Milwaukee placed 17th on The Trust for Public Land’s ParkScore© Index for 2018, climbing four places above last year’s 21st-place ranking. Milwaukee received especially strong marks for park access and park investment. The latter got a bump through the first-time inclusion of volunteer hours in the ranking system that surveys the largest 100 U.S. cities.
Four entities manage parks within Milwaukee city’s limits and reported data: Milwaukee County Parks (with the most parkland), the City of Milwaukee, Milwaukee Public Schools and Wisconsin’s Department of Natural Resources. Charlie McCabe, director of TPL’s Center for City Park Excellence, told Milwaukee Magazine that those agencies collectively reported 221,000 volunteer hours, which were valued at $5.1 million. McCabe called the volunteer investment “huge” and said it’s a “sign of civic pride when people get engaged and are taking ownership of public spaces.”
ParkScore rankings are based equally on four factors: park access, which measures the percentage of residents living within a 10-minute walk of a park; park acreage, which is based on a city’s median park size and the percentage of total city area dedicated to parks; park investment, which measures park spending per resident; and park amenities, which counts the availability of six popular park features: basketball hoops; off-leash dog parks; playgrounds, splash pads and other water-play structures; recreation and senior centers; and restrooms.
The addition of restrooms and splash pads to the park amenities rating factor is a significant update and improvement for ParkScore in 2018. McCabe said that restrooms are the number-one amenity that people want in a park and their presence keeps them staying longer. Milwaukee’s highest ranking among amenities was for basketball hoops and lowest was for access to dog parks. Madison, ranked 12th, scored best among all cities for playgrounds per capita.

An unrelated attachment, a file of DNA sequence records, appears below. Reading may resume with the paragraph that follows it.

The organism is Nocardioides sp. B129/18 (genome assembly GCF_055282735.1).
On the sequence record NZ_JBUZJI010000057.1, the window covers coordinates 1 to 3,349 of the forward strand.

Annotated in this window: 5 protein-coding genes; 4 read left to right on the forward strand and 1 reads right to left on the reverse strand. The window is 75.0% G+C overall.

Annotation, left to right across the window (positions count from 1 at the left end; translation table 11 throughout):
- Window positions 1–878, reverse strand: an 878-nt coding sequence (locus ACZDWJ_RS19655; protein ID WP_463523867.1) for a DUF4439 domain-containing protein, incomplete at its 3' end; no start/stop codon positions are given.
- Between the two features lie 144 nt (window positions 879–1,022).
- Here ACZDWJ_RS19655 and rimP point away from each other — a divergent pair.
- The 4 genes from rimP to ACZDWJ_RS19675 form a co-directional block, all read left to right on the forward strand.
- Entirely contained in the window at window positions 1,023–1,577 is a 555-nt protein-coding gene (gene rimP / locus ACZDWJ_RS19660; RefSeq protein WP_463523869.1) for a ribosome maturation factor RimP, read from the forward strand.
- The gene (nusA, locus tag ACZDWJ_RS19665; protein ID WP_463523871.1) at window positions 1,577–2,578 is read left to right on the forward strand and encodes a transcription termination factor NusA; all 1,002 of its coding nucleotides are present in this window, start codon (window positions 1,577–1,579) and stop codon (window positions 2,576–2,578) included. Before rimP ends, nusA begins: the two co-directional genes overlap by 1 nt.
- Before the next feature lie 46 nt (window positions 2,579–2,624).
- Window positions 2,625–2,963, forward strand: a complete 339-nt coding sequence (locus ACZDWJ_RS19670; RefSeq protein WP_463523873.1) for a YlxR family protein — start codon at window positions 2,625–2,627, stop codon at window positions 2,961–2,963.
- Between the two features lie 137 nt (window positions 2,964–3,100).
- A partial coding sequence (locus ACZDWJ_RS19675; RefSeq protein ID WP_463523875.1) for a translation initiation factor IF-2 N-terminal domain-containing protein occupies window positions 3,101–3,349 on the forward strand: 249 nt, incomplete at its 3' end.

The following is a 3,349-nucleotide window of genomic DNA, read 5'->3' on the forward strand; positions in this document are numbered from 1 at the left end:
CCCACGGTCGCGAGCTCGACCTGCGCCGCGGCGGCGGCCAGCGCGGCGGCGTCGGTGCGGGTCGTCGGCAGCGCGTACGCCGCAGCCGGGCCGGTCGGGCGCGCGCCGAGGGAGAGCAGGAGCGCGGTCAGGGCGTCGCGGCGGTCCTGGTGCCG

According to ParkScore, 89 percent of Milwaukee residents live within a 10-minute walk of a park, well above the national ParkScore average of 70 percent. Milwaukee also received high marks for park investment, spending $131 per person on parks, an increase over last year’s $115. Spending per resident is calculated from a three-year average to minimize the effect of annual fluctuations. Spending figures include capital and operational spending by all agencies that own parkland within the city limits, including federal, state, and county agencies. Milwaukee County Parks $35 million operating budget for 2018 (for all county parks) is down from $40 million in 2017 and $47 million in 2016.
McCabe said that spending on parks in most cities has been increasing and is now close to or above what it was before the Great Recession of 2008.
Milwaukee also scored near the national average on ParkScore’s park acreage rating factor, partially a result of trailblazing investments in parkland, as Milwaukee Magazine reported last year. According to ParkScore, Milwaukee’s median park size is 4.6 acres (national ParkScore average: 5.0 acres), and the city reserves 10 percent of area land for parks (national ParkScore average: 9.3 percent).
Atop the ParkScore rankings, Minneapolis narrowly edged out neighboring Saint Paul to earn top honors for the third consecutive year. Other cities in the top 10 are: Washington, D.C.; Arlington, VA; San Francisco; Portland, OR; Cincinnati; Chicago (which broke into the top 10 for the first time); New York City and Irvine, CA.
Get more information about ParkScore and detailed data about Milwaukee’s ranking. And join the discussion on Twitter @TPL_org, #ParkScore #10minwalk. For more about challenges facing Milwaukee County Parks, Milwaukee Magazine published an in-depth analysis last year.